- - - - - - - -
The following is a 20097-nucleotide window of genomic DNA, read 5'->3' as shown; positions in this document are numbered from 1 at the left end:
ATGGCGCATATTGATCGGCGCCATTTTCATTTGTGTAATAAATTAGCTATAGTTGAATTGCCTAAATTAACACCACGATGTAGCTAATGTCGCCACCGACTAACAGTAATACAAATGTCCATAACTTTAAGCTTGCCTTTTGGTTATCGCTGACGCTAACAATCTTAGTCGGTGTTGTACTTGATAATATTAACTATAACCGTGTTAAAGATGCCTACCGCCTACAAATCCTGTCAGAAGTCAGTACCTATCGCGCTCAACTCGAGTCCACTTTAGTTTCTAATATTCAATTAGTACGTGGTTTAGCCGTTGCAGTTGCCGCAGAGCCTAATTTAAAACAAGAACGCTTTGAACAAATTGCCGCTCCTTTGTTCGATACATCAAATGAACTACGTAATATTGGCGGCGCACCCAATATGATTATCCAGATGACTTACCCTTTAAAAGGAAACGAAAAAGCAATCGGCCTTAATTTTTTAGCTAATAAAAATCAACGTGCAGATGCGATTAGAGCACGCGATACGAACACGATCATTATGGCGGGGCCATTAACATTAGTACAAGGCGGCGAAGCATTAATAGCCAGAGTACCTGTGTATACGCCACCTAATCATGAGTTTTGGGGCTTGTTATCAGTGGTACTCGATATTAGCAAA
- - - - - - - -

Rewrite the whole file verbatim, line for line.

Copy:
The following is a 20097-nucleotide window of genomic DNA, read 5'->3' as shown; positions in this document are numbered from 1 at the left end:
ATGGCGCATATTGATCGGCGCCATTTTCATTTGTGTAATAAATTAGCTATAGTTGAATTGCCTAAATTAACACCACGATGTAGCTAATGTCGCCACCGACTAACAGTAATACAAATGTCCATAACTTTAAGCTTGCCTTTTGGTTATCGCTGACGCTAACAATCTTAGTCGGTGTTGTACTTGATAATATTAACTATAACCGTGTTAAAGATGCCTACCGCCTACAAATCCTGTCAGAAGTCAGTACCTATCGCGCTCAACTCGAGTCCACTTTAGTTTCTAATATTCAATTAGTACGTGGTTTAGCCGTTGCAGTTGCCGCAGAGCCTAATTTAAAACAAGAACGCTTTGAACAAATTGCCGCTCCTTTGTTCGATACATCAAATGAACTACGTAATATTGGCGGCGCACCCAATATGATTATCCAGATGACTTACCCTTTAAAAGGAAACGAAAAAGCAATCGGCCTTAATTTTTTAGCTAATAAAAATCAACGTGCAGATGCGATTAGAGCACGCGATACGAACACGATCATTATGGCGGGGCCATTAACATTAGTACAAGGCGGCGAAGCATTAATAGCCAGAGTACCTGTGTATACGCCACCTAATCATGAGTTTTGGGGCTTGTTATCAGTGGTACTCGATATTAGCAAA